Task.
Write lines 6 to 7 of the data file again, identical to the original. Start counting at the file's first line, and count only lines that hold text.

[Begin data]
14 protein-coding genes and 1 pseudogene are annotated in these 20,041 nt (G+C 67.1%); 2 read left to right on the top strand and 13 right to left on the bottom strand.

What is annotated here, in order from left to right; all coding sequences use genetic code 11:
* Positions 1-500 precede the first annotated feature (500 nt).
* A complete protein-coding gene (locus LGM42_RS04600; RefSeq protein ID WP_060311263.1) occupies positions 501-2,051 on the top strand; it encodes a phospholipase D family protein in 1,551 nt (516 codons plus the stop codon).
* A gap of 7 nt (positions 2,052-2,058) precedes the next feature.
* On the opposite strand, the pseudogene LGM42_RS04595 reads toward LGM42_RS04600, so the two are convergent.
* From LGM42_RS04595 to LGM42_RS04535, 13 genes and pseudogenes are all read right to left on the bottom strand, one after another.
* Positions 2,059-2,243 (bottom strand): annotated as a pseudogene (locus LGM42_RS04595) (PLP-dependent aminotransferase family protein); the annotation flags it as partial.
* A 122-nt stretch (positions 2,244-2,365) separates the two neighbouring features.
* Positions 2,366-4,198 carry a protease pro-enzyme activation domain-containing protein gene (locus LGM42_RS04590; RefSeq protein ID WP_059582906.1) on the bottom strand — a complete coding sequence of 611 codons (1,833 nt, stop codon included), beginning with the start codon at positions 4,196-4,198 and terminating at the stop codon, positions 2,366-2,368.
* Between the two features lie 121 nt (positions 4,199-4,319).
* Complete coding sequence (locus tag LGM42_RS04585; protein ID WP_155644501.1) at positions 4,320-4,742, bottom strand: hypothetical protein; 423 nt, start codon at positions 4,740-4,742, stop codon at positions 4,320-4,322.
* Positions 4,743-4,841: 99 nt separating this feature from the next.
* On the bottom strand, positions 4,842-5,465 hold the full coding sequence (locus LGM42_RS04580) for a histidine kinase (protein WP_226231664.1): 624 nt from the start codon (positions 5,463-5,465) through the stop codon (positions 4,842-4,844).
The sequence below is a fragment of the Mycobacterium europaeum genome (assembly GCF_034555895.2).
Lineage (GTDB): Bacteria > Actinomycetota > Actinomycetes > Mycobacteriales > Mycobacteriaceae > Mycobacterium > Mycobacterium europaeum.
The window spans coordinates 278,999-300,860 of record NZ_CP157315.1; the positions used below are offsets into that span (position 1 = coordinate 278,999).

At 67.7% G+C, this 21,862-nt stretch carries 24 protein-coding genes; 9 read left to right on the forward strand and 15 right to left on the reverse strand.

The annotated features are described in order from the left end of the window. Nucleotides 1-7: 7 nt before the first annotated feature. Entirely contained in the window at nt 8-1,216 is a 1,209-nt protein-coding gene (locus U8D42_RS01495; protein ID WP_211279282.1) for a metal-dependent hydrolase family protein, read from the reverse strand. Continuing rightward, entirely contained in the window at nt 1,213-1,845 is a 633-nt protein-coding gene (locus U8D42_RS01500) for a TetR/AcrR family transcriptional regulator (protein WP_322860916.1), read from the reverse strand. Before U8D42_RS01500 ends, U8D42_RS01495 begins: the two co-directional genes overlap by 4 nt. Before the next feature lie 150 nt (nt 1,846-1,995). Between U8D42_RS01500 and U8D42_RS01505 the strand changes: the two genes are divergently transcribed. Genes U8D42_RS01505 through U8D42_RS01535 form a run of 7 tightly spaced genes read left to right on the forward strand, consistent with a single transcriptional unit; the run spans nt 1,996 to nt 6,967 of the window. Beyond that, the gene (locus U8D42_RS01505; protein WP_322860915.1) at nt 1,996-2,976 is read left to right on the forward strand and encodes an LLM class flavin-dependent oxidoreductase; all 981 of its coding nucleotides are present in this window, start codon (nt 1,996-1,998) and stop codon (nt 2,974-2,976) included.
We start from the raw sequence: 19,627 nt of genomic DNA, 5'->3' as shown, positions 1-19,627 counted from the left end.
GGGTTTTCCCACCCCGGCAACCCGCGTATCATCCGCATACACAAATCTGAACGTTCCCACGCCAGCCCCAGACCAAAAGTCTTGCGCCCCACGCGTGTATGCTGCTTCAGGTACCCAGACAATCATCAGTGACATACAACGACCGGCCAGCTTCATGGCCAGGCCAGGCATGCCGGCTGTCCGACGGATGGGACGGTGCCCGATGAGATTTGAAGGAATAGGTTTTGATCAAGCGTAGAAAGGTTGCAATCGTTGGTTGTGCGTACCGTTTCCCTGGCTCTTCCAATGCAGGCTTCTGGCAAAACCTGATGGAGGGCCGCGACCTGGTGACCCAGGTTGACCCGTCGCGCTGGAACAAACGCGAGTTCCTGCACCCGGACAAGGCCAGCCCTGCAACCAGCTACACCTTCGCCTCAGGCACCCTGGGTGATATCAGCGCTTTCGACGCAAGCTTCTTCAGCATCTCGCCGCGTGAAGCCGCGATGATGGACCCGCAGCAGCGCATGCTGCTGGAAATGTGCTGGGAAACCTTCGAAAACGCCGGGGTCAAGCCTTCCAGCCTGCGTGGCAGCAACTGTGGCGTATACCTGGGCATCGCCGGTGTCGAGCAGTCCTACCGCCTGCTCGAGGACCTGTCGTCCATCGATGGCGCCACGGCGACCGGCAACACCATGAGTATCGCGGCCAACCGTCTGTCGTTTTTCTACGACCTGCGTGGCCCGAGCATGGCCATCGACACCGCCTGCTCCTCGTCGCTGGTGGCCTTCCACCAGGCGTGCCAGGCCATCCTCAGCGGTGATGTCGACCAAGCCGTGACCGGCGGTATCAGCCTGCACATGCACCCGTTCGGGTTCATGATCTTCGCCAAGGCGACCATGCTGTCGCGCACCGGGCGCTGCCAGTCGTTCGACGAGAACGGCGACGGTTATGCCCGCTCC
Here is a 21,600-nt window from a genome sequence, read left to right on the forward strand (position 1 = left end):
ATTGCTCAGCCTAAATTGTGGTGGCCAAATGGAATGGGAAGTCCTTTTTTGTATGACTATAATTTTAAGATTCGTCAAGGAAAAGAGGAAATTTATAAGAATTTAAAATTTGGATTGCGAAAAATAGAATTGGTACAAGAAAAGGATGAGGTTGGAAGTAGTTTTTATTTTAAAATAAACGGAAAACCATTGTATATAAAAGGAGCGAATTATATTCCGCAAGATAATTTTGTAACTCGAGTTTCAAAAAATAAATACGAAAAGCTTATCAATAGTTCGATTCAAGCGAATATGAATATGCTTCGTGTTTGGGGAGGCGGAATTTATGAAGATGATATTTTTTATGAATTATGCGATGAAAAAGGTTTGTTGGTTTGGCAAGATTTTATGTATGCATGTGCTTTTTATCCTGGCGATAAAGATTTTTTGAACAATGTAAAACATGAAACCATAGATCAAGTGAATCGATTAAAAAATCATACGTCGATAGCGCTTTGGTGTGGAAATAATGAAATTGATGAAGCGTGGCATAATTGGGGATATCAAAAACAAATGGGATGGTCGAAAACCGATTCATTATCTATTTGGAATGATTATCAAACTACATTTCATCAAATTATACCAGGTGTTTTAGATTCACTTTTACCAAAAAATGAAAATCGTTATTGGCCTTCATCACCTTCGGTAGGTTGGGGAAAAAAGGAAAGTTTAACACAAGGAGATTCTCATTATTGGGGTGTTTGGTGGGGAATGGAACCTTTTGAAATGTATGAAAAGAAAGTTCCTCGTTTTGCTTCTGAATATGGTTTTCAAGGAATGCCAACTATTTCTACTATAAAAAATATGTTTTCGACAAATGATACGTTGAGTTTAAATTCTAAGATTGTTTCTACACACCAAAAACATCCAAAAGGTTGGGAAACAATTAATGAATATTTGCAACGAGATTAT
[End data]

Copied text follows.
* On the opposite strand, the pseudogene LGM42_RS04595 reads toward LGM42_RS04600, so the two are convergent.
* From LGM42_RS04595 to LGM42_RS04535, 13 genes and pseudogenes are all read right to left on the bottom strand, one after another.